Jeffrey S. Douglass

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The Budget Method, originally developed for determining food additive use limits, has been proposed as a tool for screening food additive intakes to establish monitoring priorities. Theoretical Maximum Daily Intake (TMDI) estimates derived using the Budget Method rely on assumptions regarding physiological requirements for energy and liquid and on the(More)
Food-use applications of mineral hydrocarbons (MHC) derived from petroleum sources result in dietary exposure to these compounds by consumers. Food applications of MHC, including white mineral oils, paraffin waxes, microcrystalline waxes and petrolatum, include both direct-additive uses in which the MHC is intentionally applied to the food and(More)
THE WORLD ENERGY PROBLEM AND THE BIOFUEL ENERGY PROBLEM Oxygenic photosynthesis has been promoted as a system for fuel production on a global scale to replace fossil fuels. The fundamental requirement for this to be viable is that the energy output of the system must be greater than the energy input from fossil fuels. For biofuel production, this criterion(More)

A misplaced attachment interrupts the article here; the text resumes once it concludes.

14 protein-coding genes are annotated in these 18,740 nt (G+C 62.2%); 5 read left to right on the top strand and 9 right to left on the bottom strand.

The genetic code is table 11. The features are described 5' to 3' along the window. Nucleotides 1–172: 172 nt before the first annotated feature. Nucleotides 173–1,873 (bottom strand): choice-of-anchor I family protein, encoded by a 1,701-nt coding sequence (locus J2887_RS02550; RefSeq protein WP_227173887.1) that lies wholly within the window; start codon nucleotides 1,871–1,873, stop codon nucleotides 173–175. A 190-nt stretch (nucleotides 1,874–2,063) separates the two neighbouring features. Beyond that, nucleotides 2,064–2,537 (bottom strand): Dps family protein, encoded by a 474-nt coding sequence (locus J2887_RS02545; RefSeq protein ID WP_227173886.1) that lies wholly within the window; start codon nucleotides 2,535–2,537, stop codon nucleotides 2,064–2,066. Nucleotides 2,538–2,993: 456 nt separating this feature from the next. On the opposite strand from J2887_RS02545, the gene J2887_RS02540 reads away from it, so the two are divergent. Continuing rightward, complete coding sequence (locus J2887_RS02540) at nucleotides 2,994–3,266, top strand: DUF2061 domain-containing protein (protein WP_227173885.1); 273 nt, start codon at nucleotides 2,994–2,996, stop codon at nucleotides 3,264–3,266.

Several steps must be taken in estimating intake of (or exposure to) dietary nonnutrients such as additives, drug residues, pesticide residues, toxicants, and natural nontoxicant chemicals. The first step involves consideration of relevant characteristics of the nonnutrient, including biological activity, physical/geographical sources, distribution in the(More)
An International Interface Standard for Food Databases is under development to help overcome the technical and semantic barriers to the use of food-related databases. The Interface Standard is a system for efficient storage of all relevant descriptive information about foods. The schema for the Standard consists of ten components--food/food product(More)
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